"We have discovered what our founding fathers learned as well, which is that you can manipulate election outcomes by setting those rules," said Michael P. McDonald, an associate professor of government and politics at George Mason University.
In the last legislative session, lawmakers in eight states considered bills that would give their electoral votes to the winner of the national popular vote rather than the presidential candidate chosen by state voters; the measures would take effect only if states representing a majority of the 538 electoral votes made the same change.
"The idea of the states banding together and being able to set the rules of the game to directly elect the president is a new idea," said Pete Maysmith, the national director of state campaigns for Common Cause, which advocates a national popular vote. "And I think it is grabbing people’s attention and gaining momentum."
Far more potentially significant in the near term, however, is a recent move by the lawyer for the California Republican Party to ask voters in a ballot measure to apportion electoral votes by Congressional district. With numerous safe Republican districts around the state, this change could represent roughly 20 electoral votes for a Republican candidate who would otherwise presumably lose the entire state, which has been reliably Democrat in recent presidential elections.
"We think it is the most effective way of having California count," said Kevin Eckery, a spokesman for the ballot effort, the Presidential Election Reform Act. "Candidates love California in the spring when they come out to raise money. But after that, as long as California is not in play, it tends to be ignored."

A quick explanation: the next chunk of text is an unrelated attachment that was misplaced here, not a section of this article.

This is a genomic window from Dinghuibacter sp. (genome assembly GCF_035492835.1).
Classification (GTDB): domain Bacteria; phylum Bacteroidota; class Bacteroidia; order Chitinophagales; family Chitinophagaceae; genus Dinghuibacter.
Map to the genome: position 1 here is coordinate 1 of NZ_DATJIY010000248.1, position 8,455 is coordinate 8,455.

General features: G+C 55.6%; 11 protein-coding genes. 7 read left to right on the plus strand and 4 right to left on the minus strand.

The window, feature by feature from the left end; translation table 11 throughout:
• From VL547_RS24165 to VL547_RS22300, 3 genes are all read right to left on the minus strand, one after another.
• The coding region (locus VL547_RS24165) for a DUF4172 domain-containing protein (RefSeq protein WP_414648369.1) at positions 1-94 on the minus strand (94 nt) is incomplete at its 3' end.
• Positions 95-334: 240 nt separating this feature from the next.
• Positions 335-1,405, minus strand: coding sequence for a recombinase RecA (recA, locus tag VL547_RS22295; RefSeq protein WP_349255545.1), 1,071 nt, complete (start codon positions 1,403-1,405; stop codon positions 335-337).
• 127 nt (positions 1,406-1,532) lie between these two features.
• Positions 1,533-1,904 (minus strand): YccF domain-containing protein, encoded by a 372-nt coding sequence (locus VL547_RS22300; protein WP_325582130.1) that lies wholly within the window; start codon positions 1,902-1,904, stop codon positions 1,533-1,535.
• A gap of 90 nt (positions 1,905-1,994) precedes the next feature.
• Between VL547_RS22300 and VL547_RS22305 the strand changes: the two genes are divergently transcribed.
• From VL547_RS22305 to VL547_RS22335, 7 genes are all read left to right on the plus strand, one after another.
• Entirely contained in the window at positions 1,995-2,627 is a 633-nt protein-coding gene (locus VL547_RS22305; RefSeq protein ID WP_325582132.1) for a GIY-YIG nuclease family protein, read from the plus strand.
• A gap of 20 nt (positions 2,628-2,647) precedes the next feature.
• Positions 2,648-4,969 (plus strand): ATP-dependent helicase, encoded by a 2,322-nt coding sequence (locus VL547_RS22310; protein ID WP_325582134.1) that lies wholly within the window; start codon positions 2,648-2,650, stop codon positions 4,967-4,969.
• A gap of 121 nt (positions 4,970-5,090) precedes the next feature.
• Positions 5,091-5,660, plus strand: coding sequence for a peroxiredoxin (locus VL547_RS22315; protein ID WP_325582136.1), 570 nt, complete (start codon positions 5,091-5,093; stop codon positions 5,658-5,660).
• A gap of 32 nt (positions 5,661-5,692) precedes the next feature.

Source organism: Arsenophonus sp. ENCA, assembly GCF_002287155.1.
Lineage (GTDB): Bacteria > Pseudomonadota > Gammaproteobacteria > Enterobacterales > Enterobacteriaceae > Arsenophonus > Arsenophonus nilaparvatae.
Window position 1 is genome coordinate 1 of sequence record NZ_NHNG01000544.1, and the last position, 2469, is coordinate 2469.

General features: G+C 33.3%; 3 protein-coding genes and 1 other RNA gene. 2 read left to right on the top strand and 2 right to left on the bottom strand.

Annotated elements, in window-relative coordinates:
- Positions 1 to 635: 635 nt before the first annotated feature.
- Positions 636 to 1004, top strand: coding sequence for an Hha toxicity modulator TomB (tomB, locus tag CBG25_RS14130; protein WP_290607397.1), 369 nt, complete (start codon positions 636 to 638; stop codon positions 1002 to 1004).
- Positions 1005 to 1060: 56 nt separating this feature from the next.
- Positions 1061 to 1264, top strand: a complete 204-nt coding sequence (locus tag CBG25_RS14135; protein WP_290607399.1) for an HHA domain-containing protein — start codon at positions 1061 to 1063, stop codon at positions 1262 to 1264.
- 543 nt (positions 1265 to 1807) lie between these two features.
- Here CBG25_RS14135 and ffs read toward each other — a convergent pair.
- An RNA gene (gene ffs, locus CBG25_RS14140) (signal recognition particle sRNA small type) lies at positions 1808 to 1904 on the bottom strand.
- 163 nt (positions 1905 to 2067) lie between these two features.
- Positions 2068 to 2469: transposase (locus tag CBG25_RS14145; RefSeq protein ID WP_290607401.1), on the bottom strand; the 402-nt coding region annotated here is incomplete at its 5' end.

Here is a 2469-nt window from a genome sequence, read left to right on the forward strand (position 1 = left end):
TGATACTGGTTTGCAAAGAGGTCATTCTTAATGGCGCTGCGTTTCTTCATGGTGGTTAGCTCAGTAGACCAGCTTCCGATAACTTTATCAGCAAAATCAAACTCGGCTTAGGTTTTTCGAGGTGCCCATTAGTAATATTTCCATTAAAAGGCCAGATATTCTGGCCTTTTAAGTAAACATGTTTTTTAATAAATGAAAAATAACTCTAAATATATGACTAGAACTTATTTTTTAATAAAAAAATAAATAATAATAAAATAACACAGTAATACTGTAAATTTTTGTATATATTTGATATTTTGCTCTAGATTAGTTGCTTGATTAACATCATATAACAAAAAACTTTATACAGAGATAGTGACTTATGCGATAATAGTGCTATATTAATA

Mr. Eckery said that polling on the issue would cost $300,000 to $500,000, and gaining enough signatures to get the initiative on the June 2008 state ballot would cost a few million dollars more. Fund-raising has already begun, and proponents and opponents of the measure believe the effort will attract ample donors.
While assigning electoral votes by Congressional district is a movement lacking broad national support, both Republicans and Democrats agreed that should the effort by California Republicans gain steam, other states might consider it as well, if for no other reason than to counter the anticipated Republican gains here. Only Maine and Nebraska currently use such a system.
Had the electoral votes been allocated by Congressional district nationwide in 2000, President Bush’s electoral margin of victory would have been just over 7 percent, or eight times his take that year, according to FairVote.
If the California measure succeeds, "it would make it impossible for a Democrat to win the White House" in a close election, predicted Steve Schmidt, a Republican consultant who ran Gov. Arnold Schwarzenegger’s most recent campaign in California and has been an adviser to the presidential campaign of Senator John McCain, Republican of Arizona.
Democrats and other interest groups have already promised to take steps to defeat such a proposal.
In the North Carolina legislature, Democrats nearly signed off on a similar measure this summer, until the national party chairman, Howard Dean, stepped in to get the issue tabled for the session.